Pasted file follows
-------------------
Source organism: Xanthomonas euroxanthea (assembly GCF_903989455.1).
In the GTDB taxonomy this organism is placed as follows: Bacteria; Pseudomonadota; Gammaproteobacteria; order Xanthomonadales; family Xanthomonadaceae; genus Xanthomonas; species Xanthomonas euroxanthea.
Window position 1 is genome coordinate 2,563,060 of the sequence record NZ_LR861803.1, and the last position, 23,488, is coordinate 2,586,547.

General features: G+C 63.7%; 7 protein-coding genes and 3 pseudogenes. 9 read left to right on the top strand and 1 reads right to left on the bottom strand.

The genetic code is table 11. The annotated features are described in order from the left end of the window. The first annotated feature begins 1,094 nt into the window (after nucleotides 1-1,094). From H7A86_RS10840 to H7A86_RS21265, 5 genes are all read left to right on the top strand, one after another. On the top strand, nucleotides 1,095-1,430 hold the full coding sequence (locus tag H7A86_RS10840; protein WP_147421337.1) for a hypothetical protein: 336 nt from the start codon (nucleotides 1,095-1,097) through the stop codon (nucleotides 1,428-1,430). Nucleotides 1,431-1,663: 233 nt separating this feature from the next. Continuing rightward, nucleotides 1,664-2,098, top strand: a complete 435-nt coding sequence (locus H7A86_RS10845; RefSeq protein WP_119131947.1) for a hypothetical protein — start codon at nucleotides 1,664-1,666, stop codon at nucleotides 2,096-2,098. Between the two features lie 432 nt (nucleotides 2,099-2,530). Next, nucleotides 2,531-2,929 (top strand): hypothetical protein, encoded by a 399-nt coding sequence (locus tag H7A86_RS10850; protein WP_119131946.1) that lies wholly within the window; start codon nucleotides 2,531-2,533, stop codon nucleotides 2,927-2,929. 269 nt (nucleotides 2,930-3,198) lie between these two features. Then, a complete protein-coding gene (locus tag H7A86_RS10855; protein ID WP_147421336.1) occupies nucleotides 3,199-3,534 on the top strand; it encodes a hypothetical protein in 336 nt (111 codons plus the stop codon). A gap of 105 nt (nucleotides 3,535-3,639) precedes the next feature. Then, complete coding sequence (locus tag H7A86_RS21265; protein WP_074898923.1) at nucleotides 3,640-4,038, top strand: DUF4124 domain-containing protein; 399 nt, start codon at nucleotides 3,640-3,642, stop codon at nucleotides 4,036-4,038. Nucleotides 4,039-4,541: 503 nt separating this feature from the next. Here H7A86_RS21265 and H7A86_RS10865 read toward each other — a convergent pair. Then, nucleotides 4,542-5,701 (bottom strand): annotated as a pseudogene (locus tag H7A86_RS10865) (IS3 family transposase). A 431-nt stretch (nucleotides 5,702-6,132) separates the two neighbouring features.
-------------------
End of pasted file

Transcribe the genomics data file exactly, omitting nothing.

Source organism: Xanthomonas euroxanthea (assembly GCF_903989455.1).
In the GTDB taxonomy this organism is placed as follows: Bacteria; Pseudomonadota; Gammaproteobacteria; order Xanthomonadales; family Xanthomonadaceae; genus Xanthomonas; species Xanthomonas euroxanthea.
Window position 1 is genome coordinate 2,563,060 of the sequence record NZ_LR861803.1, and the last position, 23,488, is coordinate 2,586,547.

General features: G+C 63.7%; 7 protein-coding genes and 3 pseudogenes. 9 read left to right on the top strand and 1 reads right to left on the bottom strand.

The genetic code is table 11. The annotated features are described in order from the left end of the window. The first annotated feature begins 1,094 nt into the window (after nucleotides 1-1,094). From H7A86_RS10840 to H7A86_RS21265, 5 genes are all read left to right on the top strand, one after another. On the top strand, nucleotides 1,095-1,430 hold the full coding sequence (locus tag H7A86_RS10840; protein WP_147421337.1) for a hypothetical protein: 336 nt from the start codon (nucleotides 1,095-1,097) through the stop codon (nucleotides 1,428-1,430). Nucleotides 1,431-1,663: 233 nt separating this feature from the next. Continuing rightward, nucleotides 1,664-2,098, top strand: a complete 435-nt coding sequence (locus H7A86_RS10845; RefSeq protein WP_119131947.1) for a hypothetical protein — start codon at nucleotides 1,664-1,666, stop codon at nucleotides 2,096-2,098. Between the two features lie 432 nt (nucleotides 2,099-2,530). Next, nucleotides 2,531-2,929 (top strand): hypothetical protein, encoded by a 399-nt coding sequence (locus tag H7A86_RS10850; protein WP_119131946.1) that lies wholly within the window; start codon nucleotides 2,531-2,533, stop codon nucleotides 2,927-2,929. 269 nt (nucleotides 2,930-3,198) lie between these two features. Then, a complete protein-coding gene (locus tag H7A86_RS10855; protein ID WP_147421336.1) occupies nucleotides 3,199-3,534 on the top strand; it encodes a hypothetical protein in 336 nt (111 codons plus the stop codon). A gap of 105 nt (nucleotides 3,535-3,639) precedes the next feature. Then, complete coding sequence (locus tag H7A86_RS21265; protein WP_074898923.1) at nucleotides 3,640-4,038, top strand: DUF4124 domain-containing protein; 399 nt, start codon at nucleotides 3,640-3,642, stop codon at nucleotides 4,036-4,038. Nucleotides 4,039-4,541: 503 nt separating this feature from the next. Here H7A86_RS21265 and H7A86_RS10865 read toward each other — a convergent pair. Then, nucleotides 4,542-5,701 (bottom strand): annotated as a pseudogene (locus tag H7A86_RS10865) (IS3 family transposase). A 431-nt stretch (nucleotides 5,702-6,132) separates the two neighbouring features.